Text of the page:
For the founding members of Stone Temple Pilots, it has been a polarizing few years of emotion following the passing of previous singers Scott Weiland and more recently Chester Bennington. However the band’s resilience is astounding, and can be heard in each verse and chorus from their new self-titled album, Stone Temple Pilots (2018).
Spanning over an eighteen-month search for a new singer, Stone Temple Pilots announced in mid-November 2017 that Jeff Gutt, formerly of nu metal band Dry Cell, would be taken over as the singer of STP. Soon after, the reformed STP announced new music was on the horizon with the band’s seventh studio album. Dean DeLeo commented: “We are thrilled about what lies ahead. The best way for us to honour our past is to keep making new music.”
New vocalist Jeff Gutt has emerged, crafting melodies and writing lyrics for tracks the band had already finished, collaborating with them to create this new musical chapter. Of the fourteen songs they completed, it delivers an exciting clash of tenacious, dissonant guitar riffs over the mighty foundation of signature and intricate drumming and bass. In Gutt, the band has found a talent who can maintain the integrity of STP without stepping on the legacies of those who have come before him. Each track is stamped with the ‘STP thumbprint’ while also offering and new and evolved sound that STP have delivered on previous releases.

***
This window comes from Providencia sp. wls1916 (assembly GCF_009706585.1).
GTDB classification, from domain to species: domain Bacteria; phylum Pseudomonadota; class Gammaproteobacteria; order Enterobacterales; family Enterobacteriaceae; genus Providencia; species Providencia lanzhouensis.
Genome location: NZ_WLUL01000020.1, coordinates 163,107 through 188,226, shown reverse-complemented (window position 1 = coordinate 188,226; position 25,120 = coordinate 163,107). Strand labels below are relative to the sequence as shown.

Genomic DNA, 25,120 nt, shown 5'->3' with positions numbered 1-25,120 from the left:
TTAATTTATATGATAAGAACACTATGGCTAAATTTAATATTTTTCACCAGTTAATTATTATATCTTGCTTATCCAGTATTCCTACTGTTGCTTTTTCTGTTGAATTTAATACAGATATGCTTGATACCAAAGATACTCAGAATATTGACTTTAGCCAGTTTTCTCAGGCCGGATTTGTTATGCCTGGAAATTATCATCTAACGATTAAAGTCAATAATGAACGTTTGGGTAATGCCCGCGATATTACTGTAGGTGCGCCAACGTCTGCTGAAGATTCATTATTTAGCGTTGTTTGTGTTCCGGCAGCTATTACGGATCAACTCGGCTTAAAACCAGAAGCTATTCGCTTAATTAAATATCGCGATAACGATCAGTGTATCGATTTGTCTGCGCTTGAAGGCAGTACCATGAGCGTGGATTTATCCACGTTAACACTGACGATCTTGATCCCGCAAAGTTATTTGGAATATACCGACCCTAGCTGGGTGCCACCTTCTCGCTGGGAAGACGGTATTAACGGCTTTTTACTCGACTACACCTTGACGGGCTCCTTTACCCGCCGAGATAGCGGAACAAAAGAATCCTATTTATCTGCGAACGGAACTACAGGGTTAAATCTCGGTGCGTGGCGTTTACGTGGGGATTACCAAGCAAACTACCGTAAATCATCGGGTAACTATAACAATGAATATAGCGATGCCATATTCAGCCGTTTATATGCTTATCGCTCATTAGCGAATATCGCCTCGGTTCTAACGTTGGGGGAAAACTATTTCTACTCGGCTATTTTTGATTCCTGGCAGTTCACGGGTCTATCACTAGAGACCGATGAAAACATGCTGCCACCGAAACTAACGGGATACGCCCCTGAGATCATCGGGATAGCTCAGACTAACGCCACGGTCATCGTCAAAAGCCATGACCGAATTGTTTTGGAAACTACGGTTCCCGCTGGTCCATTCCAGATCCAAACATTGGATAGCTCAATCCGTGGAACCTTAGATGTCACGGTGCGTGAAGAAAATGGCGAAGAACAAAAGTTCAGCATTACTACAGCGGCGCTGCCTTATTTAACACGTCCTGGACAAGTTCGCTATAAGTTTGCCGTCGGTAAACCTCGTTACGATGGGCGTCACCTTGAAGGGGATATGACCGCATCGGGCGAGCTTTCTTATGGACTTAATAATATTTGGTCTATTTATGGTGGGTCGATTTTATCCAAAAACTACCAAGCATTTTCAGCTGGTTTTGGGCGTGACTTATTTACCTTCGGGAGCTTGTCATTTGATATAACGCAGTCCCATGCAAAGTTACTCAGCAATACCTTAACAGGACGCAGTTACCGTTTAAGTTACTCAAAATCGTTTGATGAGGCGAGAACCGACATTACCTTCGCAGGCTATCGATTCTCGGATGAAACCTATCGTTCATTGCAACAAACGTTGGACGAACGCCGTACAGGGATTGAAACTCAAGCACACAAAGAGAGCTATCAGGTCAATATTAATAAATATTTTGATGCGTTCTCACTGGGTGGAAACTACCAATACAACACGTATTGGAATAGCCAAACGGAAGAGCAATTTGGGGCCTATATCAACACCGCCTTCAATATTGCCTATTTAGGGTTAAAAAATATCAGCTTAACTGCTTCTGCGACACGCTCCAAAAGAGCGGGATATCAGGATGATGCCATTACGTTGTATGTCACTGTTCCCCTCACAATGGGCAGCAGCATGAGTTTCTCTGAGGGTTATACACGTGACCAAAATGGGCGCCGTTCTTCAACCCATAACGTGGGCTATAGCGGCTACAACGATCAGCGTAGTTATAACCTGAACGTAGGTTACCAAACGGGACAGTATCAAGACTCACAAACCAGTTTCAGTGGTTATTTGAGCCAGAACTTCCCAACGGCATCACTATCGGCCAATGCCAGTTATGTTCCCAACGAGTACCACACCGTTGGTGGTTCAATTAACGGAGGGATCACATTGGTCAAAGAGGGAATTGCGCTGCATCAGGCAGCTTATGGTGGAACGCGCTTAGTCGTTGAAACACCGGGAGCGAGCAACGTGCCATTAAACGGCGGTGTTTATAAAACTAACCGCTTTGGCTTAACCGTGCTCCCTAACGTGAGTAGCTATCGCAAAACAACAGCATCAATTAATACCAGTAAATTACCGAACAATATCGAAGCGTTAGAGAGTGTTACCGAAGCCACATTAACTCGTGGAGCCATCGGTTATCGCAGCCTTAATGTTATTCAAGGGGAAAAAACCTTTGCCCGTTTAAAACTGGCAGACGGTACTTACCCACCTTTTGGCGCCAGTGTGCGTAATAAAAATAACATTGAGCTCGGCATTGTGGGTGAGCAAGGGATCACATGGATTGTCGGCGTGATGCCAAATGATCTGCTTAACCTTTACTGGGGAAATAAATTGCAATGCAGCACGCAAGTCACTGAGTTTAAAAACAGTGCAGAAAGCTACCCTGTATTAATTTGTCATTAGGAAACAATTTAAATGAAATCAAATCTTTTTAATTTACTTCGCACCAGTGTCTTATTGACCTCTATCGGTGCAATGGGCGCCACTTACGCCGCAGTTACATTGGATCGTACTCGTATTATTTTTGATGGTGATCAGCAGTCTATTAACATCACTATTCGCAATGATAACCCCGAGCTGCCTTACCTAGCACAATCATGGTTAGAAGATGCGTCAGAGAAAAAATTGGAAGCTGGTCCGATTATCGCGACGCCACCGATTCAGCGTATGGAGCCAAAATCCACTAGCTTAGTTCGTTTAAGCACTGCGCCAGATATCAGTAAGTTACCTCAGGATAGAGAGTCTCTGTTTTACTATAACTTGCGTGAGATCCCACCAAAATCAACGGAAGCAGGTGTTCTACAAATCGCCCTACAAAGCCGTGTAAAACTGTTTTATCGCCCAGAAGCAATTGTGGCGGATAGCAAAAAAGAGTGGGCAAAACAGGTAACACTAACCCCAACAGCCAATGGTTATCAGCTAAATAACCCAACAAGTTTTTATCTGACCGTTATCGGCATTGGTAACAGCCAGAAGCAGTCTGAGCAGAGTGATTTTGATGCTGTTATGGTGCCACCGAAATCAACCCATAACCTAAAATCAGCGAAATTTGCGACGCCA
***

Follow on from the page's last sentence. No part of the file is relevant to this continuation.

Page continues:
Stone Temple Pilots’ production and engineering is underscored by the varied textures experienced, with the instrumentation delicately mixed. This highlights the fine balance of song-writing and musicianship that is punchy, bright, melancholy, and at times simply divine.
The album kicks off with the track Middle of Nowhere. Gutt’s vocals are very reminiscent of Scott Weiland’s ‘Velvet Revolver’ vocal sound, giving a level of familiarity straight away. Guilty features a great drum beat with an instrumental sound not too dissimilar to Led Zeppelin, Gutt’s vocals again channels Weiland staying true to the STP sound.
The single, Meadow is a slow-grower over time with Gutt’s hooky melody a highlight. Just a Little Lie features a sludgy riff, with some shades of their Hazy Daze. Six Eight is a heavier track with tonnes of energy, featuring a great guitar solo from Dean DeLeo. Thought She’d Be Mine is quite a pop like song and could be a future single. Roll Me Under and Thought She’d Be Mine songs are both generically labelled standard STP rock songs. Never Enough has a “Doors like” riff and similar vocal delivery with the song changing when hits its dreamy chorus giving a “Clash like” punk feeling in the latter portion. The Art of Letting Go is another great song in the similar style of Thought She’d Be Mine, with the lush “DeLeo” sound that STP die-hard fans just love. Finest Hour is a tribute to Weiland and Bennington, with some of the album’s best lyrics. The song’s placement on the album positioned after The Art of Letting Go is perfect with lyrics “You never said goodbye/you left a void that’s like no other/I know because it’s true”. An emotional song to fans with the story it tells.
Overall, this album is a success that brings change. The album is a finely-honed rock record on which new singer Jeff Gutt has provided the band with some chemistry to redeliver the signature STP sound. A great rock album for music lovers alike.
Album Review by Rob Lyon